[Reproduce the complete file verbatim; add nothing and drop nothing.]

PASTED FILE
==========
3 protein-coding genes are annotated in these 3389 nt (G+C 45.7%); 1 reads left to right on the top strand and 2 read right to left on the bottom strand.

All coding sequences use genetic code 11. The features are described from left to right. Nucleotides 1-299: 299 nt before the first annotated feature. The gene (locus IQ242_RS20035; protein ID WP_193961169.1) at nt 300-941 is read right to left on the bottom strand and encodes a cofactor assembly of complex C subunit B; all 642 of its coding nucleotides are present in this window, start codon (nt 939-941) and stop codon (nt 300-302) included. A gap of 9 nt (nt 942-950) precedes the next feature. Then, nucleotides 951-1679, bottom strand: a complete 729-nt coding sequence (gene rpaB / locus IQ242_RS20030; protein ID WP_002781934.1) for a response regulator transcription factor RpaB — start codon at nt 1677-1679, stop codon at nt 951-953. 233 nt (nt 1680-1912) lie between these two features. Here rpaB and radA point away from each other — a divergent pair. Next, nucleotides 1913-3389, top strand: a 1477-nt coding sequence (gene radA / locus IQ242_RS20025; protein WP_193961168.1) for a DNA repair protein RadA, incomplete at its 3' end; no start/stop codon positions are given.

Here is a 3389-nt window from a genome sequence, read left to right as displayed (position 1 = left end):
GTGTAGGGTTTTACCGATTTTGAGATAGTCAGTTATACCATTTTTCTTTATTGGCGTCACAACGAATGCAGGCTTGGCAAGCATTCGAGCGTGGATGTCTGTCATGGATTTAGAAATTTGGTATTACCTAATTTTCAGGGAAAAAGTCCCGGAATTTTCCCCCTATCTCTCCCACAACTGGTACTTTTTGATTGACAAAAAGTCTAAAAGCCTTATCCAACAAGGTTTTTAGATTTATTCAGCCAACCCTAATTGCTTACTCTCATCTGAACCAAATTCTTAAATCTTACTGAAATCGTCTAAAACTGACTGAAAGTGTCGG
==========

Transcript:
3 protein-coding genes are annotated in these 3389 nt (G+C 45.7%); 1 reads left to right on the top strand and 2 read right to left on the bottom strand.

All coding sequences use genetic code 11. The features are described from left to right. Nucleotides 1-299: 299 nt before the first annotated feature. The gene (locus IQ242_RS20035; protein ID WP_193961169.1) at nt 300-941 is read right to left on the bottom strand and encodes a cofactor assembly of complex C subunit B; all 642 of its coding nucleotides are present in this window, start codon (nt 939-941) and stop codon (nt 300-302) included. A gap of 9 nt (nt 942-950) precedes the next feature. Then, nucleotides 951-1679, bottom strand: a complete 729-nt coding sequence (gene rpaB / locus IQ242_RS20030; protein ID WP_002781934.1) for a response regulator transcription factor RpaB — start codon at nt 1677-1679, stop codon at nt 951-953. 233 nt (nt 1680-1912) lie between these two features. Here rpaB and radA point away from each other — a divergent pair. Next, nucleotides 1913-3389, top strand: a 1477-nt coding sequence (gene radA / locus IQ242_RS20025; protein WP_193961168.1) for a DNA repair protein RadA, incomplete at its 3' end; no start/stop codon positions are given.

Here is a 3389-nt window from a genome sequence, read left to right as displayed (position 1 = left end):
GTGTAGGGTTTTACCGATTTTGAGATAGTCAGTTATACCATTTTTCTTTATTGGCGTCACAACGAATGCAGGCTTGGCAAGCATTCGAGCGTGGATGTCTGTCATGGATTTAGAAATTTGGTATTACCTAATTTTCAGGGAAAAAGTCCCGGAATTTTCCCCCTATCTCTCCCACAACTGGTACTTTTTGATTGACAAAAAGTCTAAAAGCCTTATCCAACAAGGTTTTTAGATTTATTCAGCCAACCCTAATTGCTTACTCTCATCTGAACCAAATTCTTAAATCTTACTGAAATCGTCTAAAACTGACTGAAAGTGTCGG